Now that we have a device identity, we can combine this with the same refresh token to obtain a PRT (both refresh tokens shortened for readability):

Obtaining a refresh token

Tokens resulting from the authentication will contain the same authentication method claims as used during the registration, so any MFA usage will be transferred to the PRT. The PRT that we get can be used in any authentication flow, so we can expand the scope of our limited refresh token to any possible app.

Using the PRT to get a token for Teams

We can also use this to sign in to browser flows:

Using the PRT to sign in to web sites in the browser

Provisioning Windows Hello for Business keys

If you set up Windows and WHFB is enabled for your device, it will use the same session to provision the WHFB key for the newly set up device. To do this, we will need an access token with the ngcmfa claim. As long as we did the MFA authentication within the last 10 minutes, the PRT from the previous step is all we need. We can ask Azure AD to give us a token for the device registration service that contains this claim, without requiring further user interaction. To do this, we use the prtenrich command from roadtx, which will ask for this token.

Asking for a token with ngcmfa claim to register WHFB keys

With this new access token, we can provision the new WHFB key. This key can be used to also request new PRTs in the future, without needing access to the users password.

Provisioning the WHFB key

Using the WHFB key

Phishing for Primary Refresh Tokens

Now that we know how the process works, we can change the approach to make it usable for phishing. Phishing PRTs directly is not possible, since this requires an existing device identity to be used during the flow. We cannot trick users or their endpoints in sending us the required information to directly request a PRT. We can however use several methods to ask for a regular refresh token with the right client and resource, to then use that to register a device and ask for a PRT.

Device code phishing

In the authentication step above, we used a username and password to authenticate. However, we can also use the device code flow for this. While Windows does not use this flow for the registration/join process, it is a valid OAuth flow which will give us the same refresh token.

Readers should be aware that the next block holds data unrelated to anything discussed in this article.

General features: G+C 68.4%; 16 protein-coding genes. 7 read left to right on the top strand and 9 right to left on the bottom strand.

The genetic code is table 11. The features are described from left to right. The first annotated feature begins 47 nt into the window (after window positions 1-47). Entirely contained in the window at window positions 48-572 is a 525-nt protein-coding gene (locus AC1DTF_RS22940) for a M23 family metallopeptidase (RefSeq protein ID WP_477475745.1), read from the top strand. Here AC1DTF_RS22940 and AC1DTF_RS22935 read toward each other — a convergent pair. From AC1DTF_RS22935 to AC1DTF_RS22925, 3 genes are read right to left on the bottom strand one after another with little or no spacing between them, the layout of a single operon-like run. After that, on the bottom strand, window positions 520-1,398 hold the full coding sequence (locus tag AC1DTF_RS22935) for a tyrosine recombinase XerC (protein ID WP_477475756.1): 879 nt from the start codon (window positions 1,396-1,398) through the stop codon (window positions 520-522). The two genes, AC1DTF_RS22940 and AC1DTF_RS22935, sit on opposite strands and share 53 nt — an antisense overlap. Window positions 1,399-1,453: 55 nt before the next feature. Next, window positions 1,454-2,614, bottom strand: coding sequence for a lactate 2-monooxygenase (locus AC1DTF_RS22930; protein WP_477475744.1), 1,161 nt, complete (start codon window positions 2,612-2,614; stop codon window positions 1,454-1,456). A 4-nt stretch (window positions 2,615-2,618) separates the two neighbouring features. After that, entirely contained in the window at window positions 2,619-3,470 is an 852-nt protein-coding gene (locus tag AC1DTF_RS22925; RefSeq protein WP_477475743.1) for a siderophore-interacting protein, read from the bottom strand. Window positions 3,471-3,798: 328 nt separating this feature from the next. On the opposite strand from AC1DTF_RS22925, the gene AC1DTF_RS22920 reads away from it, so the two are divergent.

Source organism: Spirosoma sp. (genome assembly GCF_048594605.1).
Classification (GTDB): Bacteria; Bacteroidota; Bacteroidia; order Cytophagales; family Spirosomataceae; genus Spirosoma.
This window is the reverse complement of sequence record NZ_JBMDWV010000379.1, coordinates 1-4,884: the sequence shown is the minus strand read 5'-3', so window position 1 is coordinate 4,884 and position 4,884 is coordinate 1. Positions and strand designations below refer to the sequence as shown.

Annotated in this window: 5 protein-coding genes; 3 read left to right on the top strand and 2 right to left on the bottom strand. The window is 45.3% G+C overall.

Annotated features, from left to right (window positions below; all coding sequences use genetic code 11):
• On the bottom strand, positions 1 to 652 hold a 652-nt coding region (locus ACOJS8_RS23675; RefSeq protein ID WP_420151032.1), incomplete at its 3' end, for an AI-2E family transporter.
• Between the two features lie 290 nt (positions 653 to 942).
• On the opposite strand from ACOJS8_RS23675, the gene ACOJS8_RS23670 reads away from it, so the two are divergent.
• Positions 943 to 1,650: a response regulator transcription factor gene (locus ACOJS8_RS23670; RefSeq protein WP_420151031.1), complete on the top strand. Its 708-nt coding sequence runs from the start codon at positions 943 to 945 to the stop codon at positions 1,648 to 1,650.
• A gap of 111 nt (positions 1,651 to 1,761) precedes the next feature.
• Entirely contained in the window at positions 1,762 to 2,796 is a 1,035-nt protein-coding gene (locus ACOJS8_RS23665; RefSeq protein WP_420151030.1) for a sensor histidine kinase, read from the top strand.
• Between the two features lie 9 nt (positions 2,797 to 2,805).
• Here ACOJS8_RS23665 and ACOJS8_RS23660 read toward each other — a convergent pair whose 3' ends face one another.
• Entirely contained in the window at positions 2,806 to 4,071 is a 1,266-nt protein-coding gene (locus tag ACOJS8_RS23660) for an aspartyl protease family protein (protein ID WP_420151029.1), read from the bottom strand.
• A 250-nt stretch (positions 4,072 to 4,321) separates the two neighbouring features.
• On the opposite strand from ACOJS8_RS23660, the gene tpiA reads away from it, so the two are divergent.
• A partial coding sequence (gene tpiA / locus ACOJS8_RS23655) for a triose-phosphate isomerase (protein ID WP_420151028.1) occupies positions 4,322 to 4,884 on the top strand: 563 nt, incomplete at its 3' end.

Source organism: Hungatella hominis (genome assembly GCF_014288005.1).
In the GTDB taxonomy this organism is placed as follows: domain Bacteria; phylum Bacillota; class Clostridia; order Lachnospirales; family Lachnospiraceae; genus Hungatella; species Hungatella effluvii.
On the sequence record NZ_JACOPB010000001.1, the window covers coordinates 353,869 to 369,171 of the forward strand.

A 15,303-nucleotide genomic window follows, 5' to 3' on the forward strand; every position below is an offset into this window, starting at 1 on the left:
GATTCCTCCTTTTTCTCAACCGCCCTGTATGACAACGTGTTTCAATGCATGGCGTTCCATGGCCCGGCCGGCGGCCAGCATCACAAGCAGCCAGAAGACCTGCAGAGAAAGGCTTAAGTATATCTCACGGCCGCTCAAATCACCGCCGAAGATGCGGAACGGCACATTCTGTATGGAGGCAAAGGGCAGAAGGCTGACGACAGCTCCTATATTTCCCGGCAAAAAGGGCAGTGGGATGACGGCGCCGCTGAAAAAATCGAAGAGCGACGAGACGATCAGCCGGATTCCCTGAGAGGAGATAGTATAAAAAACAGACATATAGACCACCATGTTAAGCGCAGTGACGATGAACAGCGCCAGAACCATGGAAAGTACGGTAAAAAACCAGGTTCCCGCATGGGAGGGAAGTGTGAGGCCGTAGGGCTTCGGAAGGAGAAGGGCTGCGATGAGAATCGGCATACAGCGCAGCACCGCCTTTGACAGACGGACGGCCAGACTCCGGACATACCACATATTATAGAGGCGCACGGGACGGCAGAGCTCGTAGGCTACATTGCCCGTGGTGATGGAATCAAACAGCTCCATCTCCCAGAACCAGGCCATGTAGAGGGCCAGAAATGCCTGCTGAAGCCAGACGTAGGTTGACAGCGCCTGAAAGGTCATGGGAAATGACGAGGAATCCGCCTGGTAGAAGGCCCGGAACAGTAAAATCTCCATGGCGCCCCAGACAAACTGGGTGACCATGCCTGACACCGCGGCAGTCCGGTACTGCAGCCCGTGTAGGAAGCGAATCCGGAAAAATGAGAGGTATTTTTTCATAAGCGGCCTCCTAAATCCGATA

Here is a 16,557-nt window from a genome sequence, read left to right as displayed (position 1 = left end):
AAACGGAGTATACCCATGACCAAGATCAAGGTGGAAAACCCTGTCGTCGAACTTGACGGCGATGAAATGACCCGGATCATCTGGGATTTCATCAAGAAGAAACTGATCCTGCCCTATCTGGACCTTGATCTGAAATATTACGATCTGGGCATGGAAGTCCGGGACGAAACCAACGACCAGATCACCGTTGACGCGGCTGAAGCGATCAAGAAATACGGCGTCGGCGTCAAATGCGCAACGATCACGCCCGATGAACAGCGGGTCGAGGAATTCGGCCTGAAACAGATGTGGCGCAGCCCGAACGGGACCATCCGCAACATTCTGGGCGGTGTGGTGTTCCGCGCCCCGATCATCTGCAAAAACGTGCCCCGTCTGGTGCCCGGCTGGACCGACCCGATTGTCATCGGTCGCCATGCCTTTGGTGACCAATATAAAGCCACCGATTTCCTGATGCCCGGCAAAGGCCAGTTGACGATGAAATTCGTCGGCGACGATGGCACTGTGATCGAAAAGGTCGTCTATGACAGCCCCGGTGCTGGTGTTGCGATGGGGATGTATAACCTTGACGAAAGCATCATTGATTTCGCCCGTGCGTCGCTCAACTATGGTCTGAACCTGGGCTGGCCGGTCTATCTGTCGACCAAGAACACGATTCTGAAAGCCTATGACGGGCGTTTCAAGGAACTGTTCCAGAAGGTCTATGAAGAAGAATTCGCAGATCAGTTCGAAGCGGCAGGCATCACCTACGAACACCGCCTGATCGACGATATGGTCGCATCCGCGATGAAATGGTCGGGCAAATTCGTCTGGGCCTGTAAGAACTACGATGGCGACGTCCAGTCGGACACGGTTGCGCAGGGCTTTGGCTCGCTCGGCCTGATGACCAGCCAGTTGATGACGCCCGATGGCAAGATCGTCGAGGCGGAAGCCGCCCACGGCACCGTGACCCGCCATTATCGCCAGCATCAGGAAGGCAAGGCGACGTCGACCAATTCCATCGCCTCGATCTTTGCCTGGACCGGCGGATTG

Device code sign in

As you can see, the device code flow asks users to enter a code on their own device and complete the authentication, which will provide the tokens on the device it was initiated. This flow is also suitable for phishing, because if we can convince our victim to perform the authentication with a device code, we will obtain tokens on their behalf. This is not a new technique, but has been described by several people in the past. There are also several tool kits that make the whole process easier. If you want to read up on this technique, here are some references:

So let us assume we convince a user to authenticate, and we receive the refresh token. We can now use this refresh token to:

  • Register or join a device to Azure AD if we don’t already have access to a device in the tenant.
  • Use the refresh token to ask for a PRT.
  • If the user performed “fresh” MFA when authenticating with the device code flow, we can also register WHFB credentials on their account for persistence.

There are a few caveats to this, which you have to take into account if you are performing this attack:

  • The device code is only valid for 15 minutes after you initiate the device code flow, which adds extra restrictions if you want to use this for phishing. Some tools account for this by only creating the device code once the user interacts with the email, for example via a QR code.
  • Registering or joining devices could be restricted in the tenant to only specific users. In general, joining devices is restricted more often than registering them. Unless there are specific policies that require a certain device status, there won’t be a practical difference in the usability of the token.
  • Registering WHFB credentials is only possible if the user actively performed MFA when using the device code. If they use the device code from an existing session their managed device, the MFA claim will be passed on to the refresh token and is most likely not recent enough to provision a WHFB key. In my testing, the cached sign-in status will only be used if the user has an existing session on an unmanaged device, and on browsers that signed in using SSO it will not automatically use the cached login.

The video below shows the attack as a proof of concept. In practical scenarios, you could use your preferred device code phishing framework or method to do the phishing part.